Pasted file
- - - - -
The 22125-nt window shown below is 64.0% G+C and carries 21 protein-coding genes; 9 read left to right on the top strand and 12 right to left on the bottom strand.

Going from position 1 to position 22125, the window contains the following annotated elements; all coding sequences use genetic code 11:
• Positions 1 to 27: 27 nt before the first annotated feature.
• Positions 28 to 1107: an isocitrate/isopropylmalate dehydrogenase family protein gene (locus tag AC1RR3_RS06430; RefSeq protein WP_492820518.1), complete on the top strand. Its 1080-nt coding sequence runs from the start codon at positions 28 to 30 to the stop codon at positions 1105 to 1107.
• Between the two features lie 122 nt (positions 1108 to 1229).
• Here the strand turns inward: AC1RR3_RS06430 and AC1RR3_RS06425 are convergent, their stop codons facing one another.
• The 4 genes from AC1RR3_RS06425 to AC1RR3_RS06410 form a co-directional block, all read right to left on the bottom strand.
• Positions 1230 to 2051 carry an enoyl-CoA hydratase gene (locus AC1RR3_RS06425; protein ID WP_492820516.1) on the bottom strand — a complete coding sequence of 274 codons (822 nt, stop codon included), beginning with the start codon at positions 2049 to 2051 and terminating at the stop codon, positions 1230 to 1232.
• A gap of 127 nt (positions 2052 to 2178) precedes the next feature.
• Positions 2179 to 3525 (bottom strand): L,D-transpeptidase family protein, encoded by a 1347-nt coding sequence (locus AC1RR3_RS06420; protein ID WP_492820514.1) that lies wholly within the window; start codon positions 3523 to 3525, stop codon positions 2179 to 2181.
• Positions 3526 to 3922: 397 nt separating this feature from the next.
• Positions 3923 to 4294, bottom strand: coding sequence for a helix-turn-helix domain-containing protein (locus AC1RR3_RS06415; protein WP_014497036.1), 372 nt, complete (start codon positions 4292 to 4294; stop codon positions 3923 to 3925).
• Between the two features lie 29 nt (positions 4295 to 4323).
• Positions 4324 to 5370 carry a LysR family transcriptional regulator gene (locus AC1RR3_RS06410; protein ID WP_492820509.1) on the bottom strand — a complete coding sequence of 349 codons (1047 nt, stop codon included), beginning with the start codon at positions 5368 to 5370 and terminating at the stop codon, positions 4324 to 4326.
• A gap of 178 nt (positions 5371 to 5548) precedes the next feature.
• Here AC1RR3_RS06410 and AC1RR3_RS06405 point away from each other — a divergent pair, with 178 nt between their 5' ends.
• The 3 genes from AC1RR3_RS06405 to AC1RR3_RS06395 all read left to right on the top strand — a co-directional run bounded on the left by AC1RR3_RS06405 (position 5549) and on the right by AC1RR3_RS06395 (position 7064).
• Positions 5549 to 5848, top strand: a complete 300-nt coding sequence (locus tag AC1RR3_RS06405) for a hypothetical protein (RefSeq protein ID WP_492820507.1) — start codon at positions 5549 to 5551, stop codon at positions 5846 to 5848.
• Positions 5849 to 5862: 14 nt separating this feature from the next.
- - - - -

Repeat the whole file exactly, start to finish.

The 22125-nt window shown below is 64.0% G+C and carries 21 protein-coding genes; 9 read left to right on the top strand and 12 right to left on the bottom strand.

Going from position 1 to position 22125, the window contains the following annotated elements; all coding sequences use genetic code 11:
• Positions 1 to 27: 27 nt before the first annotated feature.
• Positions 28 to 1107: an isocitrate/isopropylmalate dehydrogenase family protein gene (locus tag AC1RR3_RS06430; RefSeq protein WP_492820518.1), complete on the top strand. Its 1080-nt coding sequence runs from the start codon at positions 28 to 30 to the stop codon at positions 1105 to 1107.
• Between the two features lie 122 nt (positions 1108 to 1229).
• Here the strand turns inward: AC1RR3_RS06430 and AC1RR3_RS06425 are convergent, their stop codons facing one another.
• The 4 genes from AC1RR3_RS06425 to AC1RR3_RS06410 form a co-directional block, all read right to left on the bottom strand.
• Positions 1230 to 2051 carry an enoyl-CoA hydratase gene (locus AC1RR3_RS06425; protein ID WP_492820516.1) on the bottom strand — a complete coding sequence of 274 codons (822 nt, stop codon included), beginning with the start codon at positions 2049 to 2051 and terminating at the stop codon, positions 1230 to 1232.
• A gap of 127 nt (positions 2052 to 2178) precedes the next feature.
• Positions 2179 to 3525 (bottom strand): L,D-transpeptidase family protein, encoded by a 1347-nt coding sequence (locus AC1RR3_RS06420; protein ID WP_492820514.1) that lies wholly within the window; start codon positions 3523 to 3525, stop codon positions 2179 to 2181.
• Positions 3526 to 3922: 397 nt separating this feature from the next.
• Positions 3923 to 4294, bottom strand: coding sequence for a helix-turn-helix domain-containing protein (locus AC1RR3_RS06415; protein WP_014497036.1), 372 nt, complete (start codon positions 4292 to 4294; stop codon positions 3923 to 3925).
• Between the two features lie 29 nt (positions 4295 to 4323).
• Positions 4324 to 5370 carry a LysR family transcriptional regulator gene (locus AC1RR3_RS06410; protein ID WP_492820509.1) on the bottom strand — a complete coding sequence of 349 codons (1047 nt, stop codon included), beginning with the start codon at positions 5368 to 5370 and terminating at the stop codon, positions 4324 to 4326.
• A gap of 178 nt (positions 5371 to 5548) precedes the next feature.
• Here AC1RR3_RS06410 and AC1RR3_RS06405 point away from each other — a divergent pair, with 178 nt between their 5' ends.
• The 3 genes from AC1RR3_RS06405 to AC1RR3_RS06395 all read left to right on the top strand — a co-directional run bounded on the left by AC1RR3_RS06405 (position 5549) and on the right by AC1RR3_RS06395 (position 7064).
• Positions 5549 to 5848, top strand: a complete 300-nt coding sequence (locus tag AC1RR3_RS06405) for a hypothetical protein (RefSeq protein ID WP_492820507.1) — start codon at positions 5549 to 5551, stop codon at positions 5846 to 5848.
• Positions 5849 to 5862: 14 nt separating this feature from the next.